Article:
Of course none of these behaviors are symptomatic of good mental health. But what else can you do? Try to make sense of your daughter face down in watery ditch in a blue shiny party dress? Try to accept the presence of a hypodermic needle in the side pocket of your new black leather handbag? Believe in the sincerity of the two men who arrive in the middle of the night and roll your bloodied incoherent child onto the soft colored pea stone that comprises your driveway?

This is what you do. You chant an idiom. It becomes a very effective mantra.  Something like:

Tomorrow is a new day.
One step at a time.
Relapse is part of recovery.

Another that has helped is “detach with love.” I have to admit it is hard to detach without feeling anger or pity. Detaching with love is difficult. It feels like not caring. But if you recite it with added inflection on the word “love” – then it almost works.

My all time favorite idiom is “don’t get sucked in by the tornado.” It is very hard to not be reactive. You want to fix the issue, defend yourself, or argue a point. But you can’t win with someone who is actively using. While the world around you is starting to blow hard you calmly recite “don’t get sucked in by the tornado.” Over and over and over again. It’s a form of detaching with self love.

Pretty Rat Cage.

There is a popular TED talk by Johann Hari that has received nearly five million views. In it he reports that after three years of extensive research he is convinced that we are incorrectly addressing addiction treatment. Instead of using punishment as a deterrent we should be saying “I love you.”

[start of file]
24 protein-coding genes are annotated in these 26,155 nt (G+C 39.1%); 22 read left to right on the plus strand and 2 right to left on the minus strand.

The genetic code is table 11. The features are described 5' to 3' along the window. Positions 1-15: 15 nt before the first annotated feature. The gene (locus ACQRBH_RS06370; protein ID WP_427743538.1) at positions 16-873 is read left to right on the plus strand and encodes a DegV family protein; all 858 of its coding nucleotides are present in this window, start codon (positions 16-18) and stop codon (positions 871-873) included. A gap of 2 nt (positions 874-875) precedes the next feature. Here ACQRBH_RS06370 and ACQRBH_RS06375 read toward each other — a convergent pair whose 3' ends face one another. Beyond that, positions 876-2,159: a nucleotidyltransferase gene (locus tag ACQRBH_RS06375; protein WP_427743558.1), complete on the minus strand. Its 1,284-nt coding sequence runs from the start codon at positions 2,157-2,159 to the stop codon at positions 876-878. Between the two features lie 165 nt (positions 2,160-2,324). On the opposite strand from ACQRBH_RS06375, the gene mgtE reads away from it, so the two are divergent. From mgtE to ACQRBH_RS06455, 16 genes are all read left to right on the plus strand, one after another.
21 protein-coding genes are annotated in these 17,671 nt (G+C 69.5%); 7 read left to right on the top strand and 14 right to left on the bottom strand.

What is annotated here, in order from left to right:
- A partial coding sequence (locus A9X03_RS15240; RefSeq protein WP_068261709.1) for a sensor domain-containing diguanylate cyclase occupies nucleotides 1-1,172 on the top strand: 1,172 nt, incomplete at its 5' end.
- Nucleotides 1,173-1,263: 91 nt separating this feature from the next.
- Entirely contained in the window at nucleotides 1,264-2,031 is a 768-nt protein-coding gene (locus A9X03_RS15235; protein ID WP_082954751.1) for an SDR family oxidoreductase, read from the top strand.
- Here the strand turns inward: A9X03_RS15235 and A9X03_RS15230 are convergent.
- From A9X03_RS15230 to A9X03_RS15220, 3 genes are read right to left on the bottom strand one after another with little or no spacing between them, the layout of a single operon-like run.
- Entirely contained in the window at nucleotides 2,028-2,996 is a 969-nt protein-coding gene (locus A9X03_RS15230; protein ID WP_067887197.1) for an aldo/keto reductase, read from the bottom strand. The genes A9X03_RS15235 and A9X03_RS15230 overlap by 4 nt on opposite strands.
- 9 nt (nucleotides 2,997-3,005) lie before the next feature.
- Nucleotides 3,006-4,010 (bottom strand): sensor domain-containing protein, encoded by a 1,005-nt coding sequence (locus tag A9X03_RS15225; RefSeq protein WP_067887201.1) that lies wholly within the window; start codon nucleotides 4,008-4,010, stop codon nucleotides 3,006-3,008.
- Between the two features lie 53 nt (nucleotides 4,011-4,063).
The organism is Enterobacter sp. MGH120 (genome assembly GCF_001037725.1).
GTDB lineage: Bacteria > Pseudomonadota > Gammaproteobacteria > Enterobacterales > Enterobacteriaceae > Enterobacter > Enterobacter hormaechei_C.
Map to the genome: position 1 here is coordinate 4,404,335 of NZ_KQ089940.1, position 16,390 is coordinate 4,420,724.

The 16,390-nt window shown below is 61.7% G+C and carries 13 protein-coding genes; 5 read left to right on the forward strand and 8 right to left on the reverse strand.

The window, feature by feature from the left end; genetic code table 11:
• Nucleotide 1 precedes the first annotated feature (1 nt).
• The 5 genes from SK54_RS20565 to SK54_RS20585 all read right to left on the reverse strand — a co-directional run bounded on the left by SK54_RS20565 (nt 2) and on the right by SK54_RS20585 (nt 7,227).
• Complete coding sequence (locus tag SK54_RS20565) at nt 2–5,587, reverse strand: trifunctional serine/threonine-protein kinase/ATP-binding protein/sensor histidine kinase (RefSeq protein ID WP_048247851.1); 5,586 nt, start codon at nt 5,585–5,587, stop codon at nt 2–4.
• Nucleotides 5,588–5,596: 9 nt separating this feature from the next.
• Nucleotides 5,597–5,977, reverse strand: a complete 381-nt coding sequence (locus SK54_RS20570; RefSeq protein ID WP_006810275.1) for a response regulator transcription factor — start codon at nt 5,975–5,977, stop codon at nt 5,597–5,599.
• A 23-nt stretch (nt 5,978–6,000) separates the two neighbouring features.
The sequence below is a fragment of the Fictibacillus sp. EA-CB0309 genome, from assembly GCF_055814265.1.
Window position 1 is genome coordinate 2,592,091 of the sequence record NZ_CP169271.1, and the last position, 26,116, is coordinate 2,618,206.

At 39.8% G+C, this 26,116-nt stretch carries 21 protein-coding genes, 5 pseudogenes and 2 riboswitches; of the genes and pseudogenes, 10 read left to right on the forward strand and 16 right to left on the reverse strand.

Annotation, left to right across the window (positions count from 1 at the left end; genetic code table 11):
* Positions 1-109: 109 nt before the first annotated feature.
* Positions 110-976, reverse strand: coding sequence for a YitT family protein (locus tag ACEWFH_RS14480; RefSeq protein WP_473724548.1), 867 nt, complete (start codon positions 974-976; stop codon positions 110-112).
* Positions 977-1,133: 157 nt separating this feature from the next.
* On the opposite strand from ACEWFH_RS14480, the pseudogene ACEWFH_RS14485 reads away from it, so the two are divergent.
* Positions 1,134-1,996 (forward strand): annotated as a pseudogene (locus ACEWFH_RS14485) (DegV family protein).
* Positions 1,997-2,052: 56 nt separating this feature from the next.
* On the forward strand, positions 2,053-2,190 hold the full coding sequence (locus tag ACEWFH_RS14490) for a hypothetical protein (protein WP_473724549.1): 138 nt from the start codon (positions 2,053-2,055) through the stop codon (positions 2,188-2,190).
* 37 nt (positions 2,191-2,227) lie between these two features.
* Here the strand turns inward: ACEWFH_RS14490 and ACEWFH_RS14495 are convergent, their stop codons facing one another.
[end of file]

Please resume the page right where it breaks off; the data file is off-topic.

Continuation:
I wish I could have said I laughed. Instead my breath died in my throat. Of course I take this particular TED talk a little more personally than most. The premise that a lack of love had somehow been the missing ingredient… well, let’s just say I took umbrage.

Hari bases his conclusion partly on research done in the 1970s by Professor Alexander of Vancouver. Alexander recreated an experiment done earlier in the century that showed caged rats consistently chose heroin laced water over fresh water. In Alexander’s experiment the rat cage was outfitted like a rat “park.” They had room to exercise, ate good food, and had females to fraternize with. The result? The rats hardly ever touched the heroin water. The conclusion? Addiction is about your “cage.” (If only we had prettier more loving cages….)

I venture to say that such a conclusion is over simplified. If this were true the poor would be more likely to suffer from addiction than the rich. (This, by the way, is categorically untrue.) And, from personal experience, if loving an addict cured addiction – well then my daughter would be well. There are thousands of us who love our sick children – love them unconditionally! – and they remain addicted.

However, I do believe that self love is lacking. Parents of addicts report a higher number of children that suffer from low self esteem, personality disorder, social anxiety or depression. I have also heard parents say that these children were uncharacteristically giving…almost to a fault. And that they naturally gravitated to connecting with the “underdog.” Addicts themselves nearly unanimously acknowledge feeling uncomfortable in their “own skin.” They report feeling “different,” “misunderstood,” or “alone.” Hari cites this as failure of social engagement – a result of our bigger homes and social media interactions. But here again I beg to differ. We have always had addicts, even when we had closer knit social circles. The social disengagement is more likely an internal process, not an external one.

I have three children, only one of whom suffers from addiction. I told each one of them that they were important, beautiful, and loved by me. My middle child did not believe me. I could see it in her eyes. When she slept at night I would sneak into her room and whisper these things again into her ear. I was hoping that somehow, just somehow, my words would imprint themselves on her unconscious brain. I was singing her love songs.

HL 3956 just passed. (Hallelujah … and what the hell?)

In Massachusetts we have a legal act called a “section 35” which allows a family member, or police officer, to involuntarily commit a substance abuser to a treatment facility for up to 30 days. We are fortunate to have such a process (as it is not available in many other states).